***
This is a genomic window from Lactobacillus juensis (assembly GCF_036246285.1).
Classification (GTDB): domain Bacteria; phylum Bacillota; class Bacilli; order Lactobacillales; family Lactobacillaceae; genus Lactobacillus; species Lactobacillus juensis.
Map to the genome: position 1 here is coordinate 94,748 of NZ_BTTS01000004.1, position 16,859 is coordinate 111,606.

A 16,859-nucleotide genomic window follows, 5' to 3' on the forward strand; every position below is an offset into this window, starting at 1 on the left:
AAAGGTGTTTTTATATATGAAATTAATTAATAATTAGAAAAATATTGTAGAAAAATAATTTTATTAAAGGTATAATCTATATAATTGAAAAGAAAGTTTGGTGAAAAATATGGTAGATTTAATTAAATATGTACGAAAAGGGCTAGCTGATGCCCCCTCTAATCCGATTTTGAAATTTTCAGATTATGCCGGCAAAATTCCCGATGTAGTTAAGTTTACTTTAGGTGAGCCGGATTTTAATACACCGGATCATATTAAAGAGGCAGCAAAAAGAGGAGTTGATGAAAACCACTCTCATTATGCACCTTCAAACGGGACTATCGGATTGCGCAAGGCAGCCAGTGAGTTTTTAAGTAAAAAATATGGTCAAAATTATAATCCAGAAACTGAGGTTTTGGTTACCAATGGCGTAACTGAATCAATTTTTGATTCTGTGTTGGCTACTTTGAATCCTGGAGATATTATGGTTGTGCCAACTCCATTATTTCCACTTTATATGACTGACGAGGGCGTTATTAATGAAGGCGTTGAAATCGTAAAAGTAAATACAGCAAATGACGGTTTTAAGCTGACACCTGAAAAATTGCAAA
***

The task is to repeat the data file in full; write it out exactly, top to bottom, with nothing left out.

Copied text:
This is a genomic window from Lactobacillus juensis (assembly GCF_036246285.1).
Classification (GTDB): domain Bacteria; phylum Bacillota; class Bacilli; order Lactobacillales; family Lactobacillaceae; genus Lactobacillus; species Lactobacillus juensis.
Map to the genome: position 1 here is coordinate 94,748 of NZ_BTTS01000004.1, position 16,859 is coordinate 111,606.

A 16,859-nucleotide genomic window follows, 5' to 3' on the forward strand; every position below is an offset into this window, starting at 1 on the left:
AAAGGTGTTTTTATATATGAAATTAATTAATAATTAGAAAAATATTGTAGAAAAATAATTTTATTAAAGGTATAATCTATATAATTGAAAAGAAAGTTTGGTGAAAAATATGGTAGATTTAATTAAATATGTACGAAAAGGGCTAGCTGATGCCCCCTCTAATCCGATTTTGAAATTTTCAGATTATGCCGGCAAAATTCCCGATGTAGTTAAGTTTACTTTAGGTGAGCCGGATTTTAATACACCGGATCATATTAAAGAGGCAGCAAAAAGAGGAGTTGATGAAAACCACTCTCATTATGCACCTTCAAACGGGACTATCGGATTGCGCAAGGCAGCCAGTGAGTTTTTAAGTAAAAAATATGGTCAAAATTATAATCCAGAAACTGAGGTTTTGGTTACCAATGGCGTAACTGAATCAATTTTTGATTCTGTGTTGGCTACTTTGAATCCTGGAGATATTATGGTTGTGCCAACTCCATTATTTCCACTTTATATGACTGACGAGGGCGTTATTAATGAAGGCGTTGAAATCGTAAAAGTAAATACAGCAAATGACGGTTTTAAGCTGACACCTGAAAAATTGCAAA